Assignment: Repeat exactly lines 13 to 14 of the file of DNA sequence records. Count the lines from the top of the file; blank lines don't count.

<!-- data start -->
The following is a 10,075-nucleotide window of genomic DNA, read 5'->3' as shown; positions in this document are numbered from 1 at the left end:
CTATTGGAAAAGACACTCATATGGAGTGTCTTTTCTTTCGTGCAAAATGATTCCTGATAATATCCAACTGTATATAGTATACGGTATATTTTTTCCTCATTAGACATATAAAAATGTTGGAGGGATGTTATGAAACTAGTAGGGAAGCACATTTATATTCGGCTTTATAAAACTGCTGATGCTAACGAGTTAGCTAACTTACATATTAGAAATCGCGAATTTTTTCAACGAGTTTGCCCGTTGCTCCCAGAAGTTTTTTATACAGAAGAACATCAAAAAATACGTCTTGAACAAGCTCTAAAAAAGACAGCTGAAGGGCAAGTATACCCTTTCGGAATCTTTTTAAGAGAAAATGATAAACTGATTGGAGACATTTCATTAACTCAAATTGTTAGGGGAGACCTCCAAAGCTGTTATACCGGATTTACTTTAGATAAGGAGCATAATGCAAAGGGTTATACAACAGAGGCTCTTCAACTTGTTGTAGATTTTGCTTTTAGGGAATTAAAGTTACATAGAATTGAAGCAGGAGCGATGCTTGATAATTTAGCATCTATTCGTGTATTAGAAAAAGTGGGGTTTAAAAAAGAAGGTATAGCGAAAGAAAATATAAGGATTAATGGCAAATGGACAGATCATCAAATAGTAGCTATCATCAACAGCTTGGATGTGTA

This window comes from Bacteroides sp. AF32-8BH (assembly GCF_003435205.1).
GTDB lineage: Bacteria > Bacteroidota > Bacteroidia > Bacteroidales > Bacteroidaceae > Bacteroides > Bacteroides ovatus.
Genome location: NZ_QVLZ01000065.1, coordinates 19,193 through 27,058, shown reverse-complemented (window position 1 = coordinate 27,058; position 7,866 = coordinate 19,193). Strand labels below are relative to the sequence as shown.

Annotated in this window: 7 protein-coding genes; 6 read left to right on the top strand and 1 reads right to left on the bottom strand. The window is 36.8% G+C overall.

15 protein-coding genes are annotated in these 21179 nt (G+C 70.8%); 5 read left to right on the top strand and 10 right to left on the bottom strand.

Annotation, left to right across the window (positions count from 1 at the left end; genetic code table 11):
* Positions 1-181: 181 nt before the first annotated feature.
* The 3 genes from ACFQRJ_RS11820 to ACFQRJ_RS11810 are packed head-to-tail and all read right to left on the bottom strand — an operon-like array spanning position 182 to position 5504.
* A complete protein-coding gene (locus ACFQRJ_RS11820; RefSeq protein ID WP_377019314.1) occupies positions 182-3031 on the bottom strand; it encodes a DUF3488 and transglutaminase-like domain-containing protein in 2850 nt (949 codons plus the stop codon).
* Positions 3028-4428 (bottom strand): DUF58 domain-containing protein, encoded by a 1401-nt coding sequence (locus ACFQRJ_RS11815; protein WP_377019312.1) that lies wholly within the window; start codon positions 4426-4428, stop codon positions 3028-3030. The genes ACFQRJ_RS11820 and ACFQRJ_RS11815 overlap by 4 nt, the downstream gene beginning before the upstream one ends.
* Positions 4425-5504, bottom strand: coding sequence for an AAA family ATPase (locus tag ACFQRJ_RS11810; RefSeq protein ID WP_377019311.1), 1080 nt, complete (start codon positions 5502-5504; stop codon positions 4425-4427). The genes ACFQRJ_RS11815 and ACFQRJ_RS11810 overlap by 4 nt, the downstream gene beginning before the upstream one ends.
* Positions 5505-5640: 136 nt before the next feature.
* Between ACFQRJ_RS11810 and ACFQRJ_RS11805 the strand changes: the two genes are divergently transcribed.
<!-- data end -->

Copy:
* Positions 4425-5504, bottom strand: coding sequence for an AAA family ATPase (locus tag ACFQRJ_RS11810; RefSeq protein ID WP_377019311.1), 1080 nt, complete (start codon positions 5502-5504; stop codon positions 4425-4427). The genes ACFQRJ_RS11815 and ACFQRJ_RS11810 overlap by 4 nt, the downstream gene beginning before the upstream one ends.
* Positions 5505-5640: 136 nt before the next feature.